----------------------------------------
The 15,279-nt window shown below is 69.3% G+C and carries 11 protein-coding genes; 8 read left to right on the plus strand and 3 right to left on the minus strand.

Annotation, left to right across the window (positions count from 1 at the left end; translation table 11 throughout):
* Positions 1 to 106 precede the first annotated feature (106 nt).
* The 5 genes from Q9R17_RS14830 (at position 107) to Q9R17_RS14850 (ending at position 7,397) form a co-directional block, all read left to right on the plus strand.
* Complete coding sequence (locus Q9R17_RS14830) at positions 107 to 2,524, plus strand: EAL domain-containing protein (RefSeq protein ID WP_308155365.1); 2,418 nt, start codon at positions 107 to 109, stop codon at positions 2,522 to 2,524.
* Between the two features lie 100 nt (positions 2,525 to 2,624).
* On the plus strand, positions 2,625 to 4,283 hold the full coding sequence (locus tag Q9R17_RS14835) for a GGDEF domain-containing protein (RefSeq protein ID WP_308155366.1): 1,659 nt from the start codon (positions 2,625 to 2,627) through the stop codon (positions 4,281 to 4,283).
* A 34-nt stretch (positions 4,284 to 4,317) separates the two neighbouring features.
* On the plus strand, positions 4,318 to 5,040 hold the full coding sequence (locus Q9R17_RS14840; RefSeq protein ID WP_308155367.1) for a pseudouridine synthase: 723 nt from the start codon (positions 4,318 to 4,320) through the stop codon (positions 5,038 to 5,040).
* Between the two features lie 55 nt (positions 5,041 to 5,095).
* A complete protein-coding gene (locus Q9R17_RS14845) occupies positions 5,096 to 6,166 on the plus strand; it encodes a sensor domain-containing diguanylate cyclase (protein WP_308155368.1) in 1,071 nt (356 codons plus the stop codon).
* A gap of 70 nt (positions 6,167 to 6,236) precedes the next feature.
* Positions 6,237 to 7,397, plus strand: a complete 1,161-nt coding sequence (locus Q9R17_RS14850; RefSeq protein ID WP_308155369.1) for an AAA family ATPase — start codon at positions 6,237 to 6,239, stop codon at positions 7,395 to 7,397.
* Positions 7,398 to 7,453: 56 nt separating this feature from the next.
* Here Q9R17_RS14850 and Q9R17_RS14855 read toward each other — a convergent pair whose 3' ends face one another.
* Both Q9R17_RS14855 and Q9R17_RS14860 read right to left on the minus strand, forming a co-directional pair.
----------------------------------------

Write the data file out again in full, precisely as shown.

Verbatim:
The 15,279-nt window shown below is 69.3% G+C and carries 11 protein-coding genes; 8 read left to right on the plus strand and 3 right to left on the minus strand.

Annotation, left to right across the window (positions count from 1 at the left end; translation table 11 throughout):
* Positions 1 to 106 precede the first annotated feature (106 nt).
* The 5 genes from Q9R17_RS14830 (at position 107) to Q9R17_RS14850 (ending at position 7,397) form a co-directional block, all read left to right on the plus strand.
* Complete coding sequence (locus Q9R17_RS14830) at positions 107 to 2,524, plus strand: EAL domain-containing protein (RefSeq protein ID WP_308155365.1); 2,418 nt, start codon at positions 107 to 109, stop codon at positions 2,522 to 2,524.
* Between the two features lie 100 nt (positions 2,525 to 2,624).
* On the plus strand, positions 2,625 to 4,283 hold the full coding sequence (locus tag Q9R17_RS14835) for a GGDEF domain-containing protein (RefSeq protein ID WP_308155366.1): 1,659 nt from the start codon (positions 2,625 to 2,627) through the stop codon (positions 4,281 to 4,283).
* A 34-nt stretch (positions 4,284 to 4,317) separates the two neighbouring features.
* On the plus strand, positions 4,318 to 5,040 hold the full coding sequence (locus Q9R17_RS14840; RefSeq protein ID WP_308155367.1) for a pseudouridine synthase: 723 nt from the start codon (positions 4,318 to 4,320) through the stop codon (positions 5,038 to 5,040).
* Between the two features lie 55 nt (positions 5,041 to 5,095).
* A complete protein-coding gene (locus Q9R17_RS14845) occupies positions 5,096 to 6,166 on the plus strand; it encodes a sensor domain-containing diguanylate cyclase (protein WP_308155368.1) in 1,071 nt (356 codons plus the stop codon).
* A gap of 70 nt (positions 6,167 to 6,236) precedes the next feature.
* Positions 6,237 to 7,397, plus strand: a complete 1,161-nt coding sequence (locus Q9R17_RS14850; RefSeq protein ID WP_308155369.1) for an AAA family ATPase — start codon at positions 6,237 to 6,239, stop codon at positions 7,395 to 7,397.
* Positions 7,398 to 7,453: 56 nt separating this feature from the next.
* Here Q9R17_RS14850 and Q9R17_RS14855 read toward each other — a convergent pair whose 3' ends face one another.
* Both Q9R17_RS14855 and Q9R17_RS14860 read right to left on the minus strand, forming a co-directional pair.